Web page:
Ensure you have travel insurance that covers your destination. We had regular travel insurance and additional insurance through our American Express credit card, as we always book our flights using this card. 

Keep an extra credit or debit card and copies of your passport in a separate location from your valuables. These copies proved to be essential for obtaining new emergency documents in our situation.

Elizabeth from Travel Gems and Mishaps - Travelers Talks ep10

Elizabeth from Travel Gems and Mishaps

Website | Twitter 

Write a few words about yourself – who you are, what you do, and how you travel.

I am from Ireland. I have traveled to 38 countries to date and have lived in 6. I made a lifestyle change in 2018, left my full-time employment in the US, and moved to Italy. I now plan to travel a lot, mainly solo, and work part-time. Photography and sports are two of my hobbies, so I regularly combine them by attending events and taking photographs. 

What was the most unsafe/dangerous situation that happened to you during your travels? 

I do like to travel off the beaten track and visit unique places. Usually, the locals are great, they may be inquisitive but will be respectful of you. Unfortunately, it’s just a fact of life that scams, robberies, and corruption occur everywhere in the world, regardless of the economic position of a country. 

My most dangerous situation was when a friend and I drove over the border, from California into Mexico. My friend was driving and we got stopped by the police. They said that she had driven through a red light. They were very aggressive and we both felt nervous. Unfortunately, we had some issues with documentation which made the situation more difficult. Initially, we were stopped near a cafe and some people were watching everything. 

But then the policemen made us drive to a secluded area. This made the situation more intense. Eventually, they asked for money, saying it was the “fine”. They told us if we didn’t pay the fine, we would have to go to the station with them and that it could take several days to be resolved. We paid it and got away as quickly as we could.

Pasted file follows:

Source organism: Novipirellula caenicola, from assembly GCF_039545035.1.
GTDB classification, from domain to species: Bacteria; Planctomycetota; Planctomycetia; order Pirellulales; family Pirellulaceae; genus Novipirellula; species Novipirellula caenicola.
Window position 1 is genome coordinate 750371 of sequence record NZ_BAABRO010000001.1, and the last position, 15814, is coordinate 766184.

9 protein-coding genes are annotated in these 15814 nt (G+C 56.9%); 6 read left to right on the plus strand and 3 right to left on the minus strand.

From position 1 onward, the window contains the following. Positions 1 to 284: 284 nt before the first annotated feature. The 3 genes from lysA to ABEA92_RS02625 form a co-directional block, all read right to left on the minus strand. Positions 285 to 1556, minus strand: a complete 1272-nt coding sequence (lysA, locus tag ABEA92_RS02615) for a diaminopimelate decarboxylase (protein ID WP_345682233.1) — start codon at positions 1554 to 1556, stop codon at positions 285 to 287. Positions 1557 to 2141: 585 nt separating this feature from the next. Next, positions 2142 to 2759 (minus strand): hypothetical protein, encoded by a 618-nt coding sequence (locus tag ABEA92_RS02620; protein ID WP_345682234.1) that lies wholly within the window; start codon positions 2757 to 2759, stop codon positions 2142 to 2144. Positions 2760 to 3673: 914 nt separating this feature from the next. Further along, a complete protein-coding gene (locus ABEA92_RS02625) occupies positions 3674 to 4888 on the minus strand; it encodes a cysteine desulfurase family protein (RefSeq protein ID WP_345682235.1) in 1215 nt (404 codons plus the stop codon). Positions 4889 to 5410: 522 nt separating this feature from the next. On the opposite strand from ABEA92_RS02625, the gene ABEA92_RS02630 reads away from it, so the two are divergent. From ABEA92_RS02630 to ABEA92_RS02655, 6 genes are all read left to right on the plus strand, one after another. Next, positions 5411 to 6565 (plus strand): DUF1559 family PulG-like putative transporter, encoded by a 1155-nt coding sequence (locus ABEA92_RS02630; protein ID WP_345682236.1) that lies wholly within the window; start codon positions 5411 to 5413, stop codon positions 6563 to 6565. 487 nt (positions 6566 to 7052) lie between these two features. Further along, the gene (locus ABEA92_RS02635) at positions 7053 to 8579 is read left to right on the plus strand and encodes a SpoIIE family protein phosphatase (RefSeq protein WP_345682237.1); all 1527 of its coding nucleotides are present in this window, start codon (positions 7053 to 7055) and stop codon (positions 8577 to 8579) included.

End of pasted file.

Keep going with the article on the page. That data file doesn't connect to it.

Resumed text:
I have told his story to several American and Mexican friends and colleagues over the years and very few were surprised. Several people told me stories where the situation got out of hand. People questioned the reason for being stopped, refused to show documentation, and either refused to pay the “fine” or tried to bargain with them. I heard stories about people being assaulted, belongings taken from them, and of them being brought to the station and often kept in a cell for days. Therefore I think we got off very lightly!

How did you manage to overcome that situation? 

We just answered the questions and tried not to antagonize them. We didn’t question why we were stopped and we showed them our documentation when they asked for it. We also did drive around the corner when we were told to do so. This made us the most nervous as we knew other people were watching. While we didn’t know if anyone would help us, it felt worse when we were alone and on a dark road. 

The only time I didn’t follow directions was when they told me to stay in the car. I did get out and I walked over to stand beside my friend. I was really nervous about us getting separated. In hindsight, that might have been stupid, but I was always glad I did that. It was easier for me to be brave as most of the focus and aggression was directed at my friend as she was the driver. It was easier for me to observe them and thankfully they didn’t overreact when I got out of the car. She was starting to show emotion and fear, which is completely understandable as she was the one more at risk.

If you would like to read all the details about what happened, I wrote a short story about this and it’s on my blog.

What safety tips can you give to others based on that experience?